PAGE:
Written by Menominee
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Topics: South Carolina

Saturday, 14 January 2012

The race for the Republican Presidential nomination reached fever pitch today when, with only a week to go before the crucial South Carolina primary, one of the candidates issued a statement about something or other.

The man, thought to have once been the Governor of a mid-western state, handed his statement - closely typed on A4 paper and including a graph, or possibly a pie chart - to some passers-by outside his campaign office in Spartanburg. Later he read out the text of the statement through a megaphone in a nearby mall though details of how he conveyed the contents of the graph, or pie chart, remain hazy.

The incendiary statement subsequently prompted a flurry of retaliatory action from the other candidates. An elderly man, said by well-informed observers to be a sitting congressman from somewhere down south, condemned the statement angrily on the steps of a Town Hall, saying that the text contained several material errors and the graph, or pie chart, was upside down. Following the outburst it was pointed out to the man that he was actually in North Carolina and, upon checking a large, billowing map, he agreed and left.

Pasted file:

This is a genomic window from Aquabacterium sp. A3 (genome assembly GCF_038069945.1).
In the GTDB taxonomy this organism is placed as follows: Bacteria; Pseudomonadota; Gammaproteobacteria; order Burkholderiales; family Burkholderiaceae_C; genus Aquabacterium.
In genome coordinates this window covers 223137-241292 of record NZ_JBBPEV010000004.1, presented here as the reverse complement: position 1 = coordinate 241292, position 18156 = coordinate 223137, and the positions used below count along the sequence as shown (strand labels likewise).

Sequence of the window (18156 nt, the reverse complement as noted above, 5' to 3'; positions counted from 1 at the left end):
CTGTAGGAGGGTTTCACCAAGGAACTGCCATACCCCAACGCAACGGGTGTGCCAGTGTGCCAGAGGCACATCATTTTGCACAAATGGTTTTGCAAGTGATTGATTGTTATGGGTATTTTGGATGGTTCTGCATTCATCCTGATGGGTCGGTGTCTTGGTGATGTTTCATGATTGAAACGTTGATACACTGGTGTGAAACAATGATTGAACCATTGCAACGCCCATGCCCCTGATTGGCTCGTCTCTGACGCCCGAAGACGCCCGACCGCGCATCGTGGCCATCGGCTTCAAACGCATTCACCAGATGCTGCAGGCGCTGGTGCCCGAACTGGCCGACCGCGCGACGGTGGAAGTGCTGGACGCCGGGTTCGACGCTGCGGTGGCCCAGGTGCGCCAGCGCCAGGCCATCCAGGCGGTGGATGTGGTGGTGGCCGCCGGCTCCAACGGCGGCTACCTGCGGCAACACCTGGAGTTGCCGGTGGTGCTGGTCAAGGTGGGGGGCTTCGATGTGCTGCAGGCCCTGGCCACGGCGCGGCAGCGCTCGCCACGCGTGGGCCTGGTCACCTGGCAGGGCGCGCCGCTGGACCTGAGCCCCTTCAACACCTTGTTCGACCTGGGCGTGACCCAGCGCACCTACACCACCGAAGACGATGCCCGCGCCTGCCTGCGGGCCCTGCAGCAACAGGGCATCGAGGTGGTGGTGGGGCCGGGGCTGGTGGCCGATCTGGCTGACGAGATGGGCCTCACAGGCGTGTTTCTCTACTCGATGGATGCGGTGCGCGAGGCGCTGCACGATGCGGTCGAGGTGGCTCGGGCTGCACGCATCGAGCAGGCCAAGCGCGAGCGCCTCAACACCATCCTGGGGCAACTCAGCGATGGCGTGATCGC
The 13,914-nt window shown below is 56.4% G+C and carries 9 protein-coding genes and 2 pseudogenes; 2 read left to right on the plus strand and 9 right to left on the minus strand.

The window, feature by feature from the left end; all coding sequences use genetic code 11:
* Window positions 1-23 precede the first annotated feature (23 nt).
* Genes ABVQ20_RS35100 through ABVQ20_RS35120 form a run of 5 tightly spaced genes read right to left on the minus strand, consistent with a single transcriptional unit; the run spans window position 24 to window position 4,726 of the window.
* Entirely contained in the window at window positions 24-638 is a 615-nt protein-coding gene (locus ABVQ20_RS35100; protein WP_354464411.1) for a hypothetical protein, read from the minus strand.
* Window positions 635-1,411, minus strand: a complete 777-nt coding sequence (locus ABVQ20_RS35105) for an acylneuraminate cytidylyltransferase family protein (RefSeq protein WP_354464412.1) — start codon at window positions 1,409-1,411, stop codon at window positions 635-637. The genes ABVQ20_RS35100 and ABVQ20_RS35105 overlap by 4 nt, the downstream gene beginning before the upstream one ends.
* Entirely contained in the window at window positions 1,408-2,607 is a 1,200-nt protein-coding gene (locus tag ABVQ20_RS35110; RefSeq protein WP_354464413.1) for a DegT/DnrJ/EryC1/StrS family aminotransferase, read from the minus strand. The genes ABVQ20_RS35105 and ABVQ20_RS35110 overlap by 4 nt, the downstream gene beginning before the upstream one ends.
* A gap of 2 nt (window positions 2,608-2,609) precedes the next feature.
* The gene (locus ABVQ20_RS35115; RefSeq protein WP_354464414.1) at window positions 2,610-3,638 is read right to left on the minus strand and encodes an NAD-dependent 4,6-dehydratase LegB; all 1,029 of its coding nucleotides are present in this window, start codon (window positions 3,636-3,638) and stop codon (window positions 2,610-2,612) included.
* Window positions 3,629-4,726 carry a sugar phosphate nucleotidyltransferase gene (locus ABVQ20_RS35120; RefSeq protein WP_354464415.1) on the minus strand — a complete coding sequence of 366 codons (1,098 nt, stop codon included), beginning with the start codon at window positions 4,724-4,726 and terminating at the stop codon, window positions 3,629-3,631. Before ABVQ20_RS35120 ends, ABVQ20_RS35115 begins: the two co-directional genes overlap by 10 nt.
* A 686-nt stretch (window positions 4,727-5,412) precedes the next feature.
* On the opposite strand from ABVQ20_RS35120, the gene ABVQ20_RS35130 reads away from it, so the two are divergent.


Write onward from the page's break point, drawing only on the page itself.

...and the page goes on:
Yet another man, who some think may once have been an astronaut or maybe a male model, said in an interview with an in-store shoe shop radio station that the first man was "playing fast and loose with the facts" but that the second man's condemnation of the orientation of the graph, or pie chart, was "characteristic of his sketchy grasp of foreign policy." This was hailed as a magisterial intervention. However, later in the interview he asked "What the heck is a palmetto anyway?" and this was widely considered to be an unrecoverable gaffe. 

Some more men weighed in later with denunciations of their own. A portly, grey-haired man who most people agree was something important in the nineties, said the entire episode had cast everyone but himself in the most unfavorable light and only added impetus to his plan to mine minerals on asteroids. A further man, described in his literature as 'the dark horse racing up relentlessly on the outside', said he was going home to wherever he came from to consult with his family.

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The story above is a satire or parody. It is entirely fictitious.

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